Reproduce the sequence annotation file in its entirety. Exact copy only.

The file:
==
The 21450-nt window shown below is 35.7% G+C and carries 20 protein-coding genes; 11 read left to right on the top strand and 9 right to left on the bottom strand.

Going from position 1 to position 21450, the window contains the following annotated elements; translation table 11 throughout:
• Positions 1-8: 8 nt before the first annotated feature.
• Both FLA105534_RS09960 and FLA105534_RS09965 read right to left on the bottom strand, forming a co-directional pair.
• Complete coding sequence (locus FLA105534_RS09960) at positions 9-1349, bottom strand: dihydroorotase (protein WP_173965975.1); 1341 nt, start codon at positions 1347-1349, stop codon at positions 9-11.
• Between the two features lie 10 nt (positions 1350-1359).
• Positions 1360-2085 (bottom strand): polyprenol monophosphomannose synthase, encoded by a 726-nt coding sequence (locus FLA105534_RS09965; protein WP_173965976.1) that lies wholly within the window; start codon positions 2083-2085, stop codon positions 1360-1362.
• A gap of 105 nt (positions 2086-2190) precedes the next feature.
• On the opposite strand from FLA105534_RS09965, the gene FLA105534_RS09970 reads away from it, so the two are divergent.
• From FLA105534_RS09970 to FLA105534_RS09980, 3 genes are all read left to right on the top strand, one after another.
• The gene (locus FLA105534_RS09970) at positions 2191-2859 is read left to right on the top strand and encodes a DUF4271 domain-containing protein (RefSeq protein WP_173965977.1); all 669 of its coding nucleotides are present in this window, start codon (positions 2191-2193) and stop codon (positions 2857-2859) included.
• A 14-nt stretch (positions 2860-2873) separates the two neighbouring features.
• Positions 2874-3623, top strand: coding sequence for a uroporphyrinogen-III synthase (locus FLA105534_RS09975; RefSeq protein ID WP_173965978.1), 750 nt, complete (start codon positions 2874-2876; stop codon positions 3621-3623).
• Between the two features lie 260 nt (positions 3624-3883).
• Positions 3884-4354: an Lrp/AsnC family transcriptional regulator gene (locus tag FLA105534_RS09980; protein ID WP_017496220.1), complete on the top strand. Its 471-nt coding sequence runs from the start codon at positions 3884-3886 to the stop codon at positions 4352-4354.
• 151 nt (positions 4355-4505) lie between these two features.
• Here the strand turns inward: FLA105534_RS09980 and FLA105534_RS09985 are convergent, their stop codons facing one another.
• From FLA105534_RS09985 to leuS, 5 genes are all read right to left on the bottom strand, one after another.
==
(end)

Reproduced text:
The 21450-nt window shown below is 35.7% G+C and carries 20 protein-coding genes; 11 read left to right on the top strand and 9 right to left on the bottom strand.

Going from position 1 to position 21450, the window contains the following annotated elements; translation table 11 throughout:
• Positions 1-8: 8 nt before the first annotated feature.
• Both FLA105534_RS09960 and FLA105534_RS09965 read right to left on the bottom strand, forming a co-directional pair.
• Complete coding sequence (locus FLA105534_RS09960) at positions 9-1349, bottom strand: dihydroorotase (protein WP_173965975.1); 1341 nt, start codon at positions 1347-1349, stop codon at positions 9-11.
• Between the two features lie 10 nt (positions 1350-1359).
• Positions 1360-2085 (bottom strand): polyprenol monophosphomannose synthase, encoded by a 726-nt coding sequence (locus FLA105534_RS09965; protein WP_173965976.1) that lies wholly within the window; start codon positions 2083-2085, stop codon positions 1360-1362.
• A gap of 105 nt (positions 2086-2190) precedes the next feature.
• On the opposite strand from FLA105534_RS09965, the gene FLA105534_RS09970 reads away from it, so the two are divergent.
• From FLA105534_RS09970 to FLA105534_RS09980, 3 genes are all read left to right on the top strand, one after another.
• The gene (locus FLA105534_RS09970) at positions 2191-2859 is read left to right on the top strand and encodes a DUF4271 domain-containing protein (RefSeq protein WP_173965977.1); all 669 of its coding nucleotides are present in this window, start codon (positions 2191-2193) and stop codon (positions 2857-2859) included.
• A 14-nt stretch (positions 2860-2873) separates the two neighbouring features.
• Positions 2874-3623, top strand: coding sequence for a uroporphyrinogen-III synthase (locus FLA105534_RS09975; RefSeq protein ID WP_173965978.1), 750 nt, complete (start codon positions 2874-2876; stop codon positions 3621-3623).
• Between the two features lie 260 nt (positions 3624-3883).
• Positions 3884-4354: an Lrp/AsnC family transcriptional regulator gene (locus tag FLA105534_RS09980; protein ID WP_017496220.1), complete on the top strand. Its 471-nt coding sequence runs from the start codon at positions 3884-3886 to the stop codon at positions 4352-4354.
• 151 nt (positions 4355-4505) lie between these two features.
• Here the strand turns inward: FLA105534_RS09980 and FLA105534_RS09985 are convergent, their stop codons facing one another.
• From FLA105534_RS09985 to leuS, 5 genes are all read right to left on the bottom strand, one after another.